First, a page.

2015 Goldwater Nominees

Each year, universities may nominate up to four sophomores or juniors to compete in the prestigious Goldwater Scholarship Competition.  For more information about UConn’s nomination process and the scholarship itself, click HERE.  This year’s nominees include one sophomore and three juniors from a variety of STEM disciplines.  Each satisfied the Goldwater’s criteria of academic excellence, demonstrate research experience and potential, and the desire to earn a PhD in their field.  Also vital is the strong support of their faculty mentors. Nominees will have until January 23, 2015 to complete the national application.  Results will be posted at or around April 1, 2015.

Good Luck to All!

Michael Joseph Bond (CLAS ’16), an honors student from Windsor Locks, CT, is a molecular and cell biology major and chemistry minor who aspires to earn a PhD in medicinal chemistry in order to discover novel cancer chemotherapies for pediatric cancer patients.  Since freshman year, Michael has been developing his research and skills in the laboratory of Dr. Charles Giardina from the Department of Molecular and Cell Biology. Here he has been examining colon cancer cells to better understand the regulation of TNFR1-mediated cancer cell death.  A 2014 UConn SURF Grant recipient, he spent the summer characterizing the sensitizing microtubule disrupting agent AK301 in HT29 human colon cancer cells and was awarded “Third Best Poster Presentation” by the Northeast Society of Toxicology this fall.  This summer he looks forward to joining the laboratory of Dr. Dennis Wright, in the Department of Pharmaceutical Sciences, where he will assist in the synthesis of new derivatives of AK301. When he is not in the lab, Michael is busy as a Resident Assistant and serves as an Office of Undergraduate Research Peer Research Ambassador.  A member of UConn Change Lives/Distressed Children’s International and UConn Colleges against Cancer, he is an active fundraiser for Relay for Life.  A recipient of a Presidential Scholarship and a New England Scholar, he was recently selected to be a University Scholar, UConn’s highest academic distinction. Michael also enjoys playing flag football, softball, racquetball and ice skating.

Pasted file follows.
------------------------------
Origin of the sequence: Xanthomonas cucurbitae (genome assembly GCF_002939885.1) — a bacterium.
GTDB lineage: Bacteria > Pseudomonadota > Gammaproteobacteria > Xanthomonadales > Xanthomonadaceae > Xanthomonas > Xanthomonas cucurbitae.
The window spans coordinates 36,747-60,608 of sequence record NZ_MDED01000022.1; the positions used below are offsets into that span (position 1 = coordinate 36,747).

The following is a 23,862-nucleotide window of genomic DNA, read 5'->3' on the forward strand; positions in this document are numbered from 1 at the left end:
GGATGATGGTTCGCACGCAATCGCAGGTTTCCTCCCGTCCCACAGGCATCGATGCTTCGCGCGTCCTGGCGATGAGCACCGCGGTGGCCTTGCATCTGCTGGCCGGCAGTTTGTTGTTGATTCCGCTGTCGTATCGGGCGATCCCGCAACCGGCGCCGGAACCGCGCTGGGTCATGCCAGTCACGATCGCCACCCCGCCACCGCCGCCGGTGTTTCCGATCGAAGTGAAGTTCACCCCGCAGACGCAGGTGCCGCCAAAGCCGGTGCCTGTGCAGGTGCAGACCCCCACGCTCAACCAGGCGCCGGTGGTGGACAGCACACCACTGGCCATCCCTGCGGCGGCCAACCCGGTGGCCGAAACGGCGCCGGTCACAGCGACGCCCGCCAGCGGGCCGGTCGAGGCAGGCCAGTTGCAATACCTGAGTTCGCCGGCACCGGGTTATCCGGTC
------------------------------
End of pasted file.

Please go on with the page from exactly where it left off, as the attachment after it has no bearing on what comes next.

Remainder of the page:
Diana Cristina Cibreiro Macklem (CLAS ’16), from Tolland, CT, is a biological sciences major and honors student with a passion for amphibians.  She was drawn to wildlife ecology having participated seven years ago as a young field biologist for the Bermuda Institute of Ocean Sciences and a student volunteer for the Turtle Research Conservation Project in Tolland. Once at UConn, Cristina (as she is called) was chosen as a freshman honors student to participate in the highly-selective Holster Scholars program wherein she worked with Dr. Tracy Rittenhouse in the Department of Natural Resources and the Environment, studying the effects of temperature variability on frogs (Lithobates sylvatica and Hyla veriscolor).  She has also worked as a field technician for Dr. Rittenhouse and has designed a long-term field experiment to analyze the effect of exurban housing age and density on salamanders (Desmognathus fuscus, Eurycea bislineata and Plethodon cinereus). This fall 2014, she participated in Duke University’s Tropical Biology in a Changing Planet semester abroad program in Costa Rica, where she assisted with faculty research on Cane Toads and completed an independent experiment examining the jump response of Oophaga pumilio frogs.  When she is on campus, Cristina is an enthusiastic member of the UConn Outing Club and a member of the Wildlife Society.  A former member of Honors Council, a two-time New England Scholar and recipient of the Campus Safety, Health and Environmental Management Association Scholarship, she was a 2014 UConn nominee for the Udall Scholarship and was recently selected to be a University Scholar, UConn’s highest academic distinction